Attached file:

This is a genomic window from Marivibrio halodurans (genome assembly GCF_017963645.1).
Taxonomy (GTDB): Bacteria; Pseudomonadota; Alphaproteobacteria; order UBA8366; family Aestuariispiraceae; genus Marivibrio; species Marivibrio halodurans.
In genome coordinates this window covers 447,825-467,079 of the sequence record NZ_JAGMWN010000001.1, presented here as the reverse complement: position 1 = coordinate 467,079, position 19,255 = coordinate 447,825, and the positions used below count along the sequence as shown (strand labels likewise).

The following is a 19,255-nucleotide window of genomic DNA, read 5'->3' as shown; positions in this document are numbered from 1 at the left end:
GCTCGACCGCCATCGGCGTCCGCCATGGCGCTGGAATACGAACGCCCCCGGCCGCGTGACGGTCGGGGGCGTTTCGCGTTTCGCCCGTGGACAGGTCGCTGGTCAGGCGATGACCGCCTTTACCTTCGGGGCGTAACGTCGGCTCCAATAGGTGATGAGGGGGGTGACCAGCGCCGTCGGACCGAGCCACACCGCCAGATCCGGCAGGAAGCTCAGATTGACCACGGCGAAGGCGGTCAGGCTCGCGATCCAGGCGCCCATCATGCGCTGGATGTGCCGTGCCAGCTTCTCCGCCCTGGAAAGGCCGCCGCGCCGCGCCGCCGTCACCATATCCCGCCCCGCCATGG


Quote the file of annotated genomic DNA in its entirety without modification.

This is a genomic window from Marivibrio halodurans (genome assembly GCF_017963645.1).
Taxonomy (GTDB): Bacteria; Pseudomonadota; Alphaproteobacteria; order UBA8366; family Aestuariispiraceae; genus Marivibrio; species Marivibrio halodurans.
In genome coordinates this window covers 447,825-467,079 of the sequence record NZ_JAGMWN010000001.1, presented here as the reverse complement: position 1 = coordinate 467,079, position 19,255 = coordinate 447,825, and the positions used below count along the sequence as shown (strand labels likewise).

The following is a 19,255-nucleotide window of genomic DNA, read 5'->3' as shown; positions in this document are numbered from 1 at the left end:
GCTCGACCGCCATCGGCGTCCGCCATGGCGCTGGAATACGAACGCCCCCGGCCGCGTGACGGTCGGGGGCGTTTCGCGTTTCGCCCGTGGACAGGTCGCTGGTCAGGCGATGACCGCCTTTACCTTCGGGGCGTAACGTCGGCTCCAATAGGTGATGAGGGGGGTGACCAGCGCCGTCGGACCGAGCCACACCGCCAGATCCGGCAGGAAGCTCAGATTGACCACGGCGAAGGCGGTCAGGCTCGCGATCCAGGCGCCCATCATGCGCTGGATGTGCCGTGCCAGCTTCTCCGCCCTGGAAAGGCCGCCGCGCCGCGCCGCCGTCACCATATCCCGCCCCGCCATGG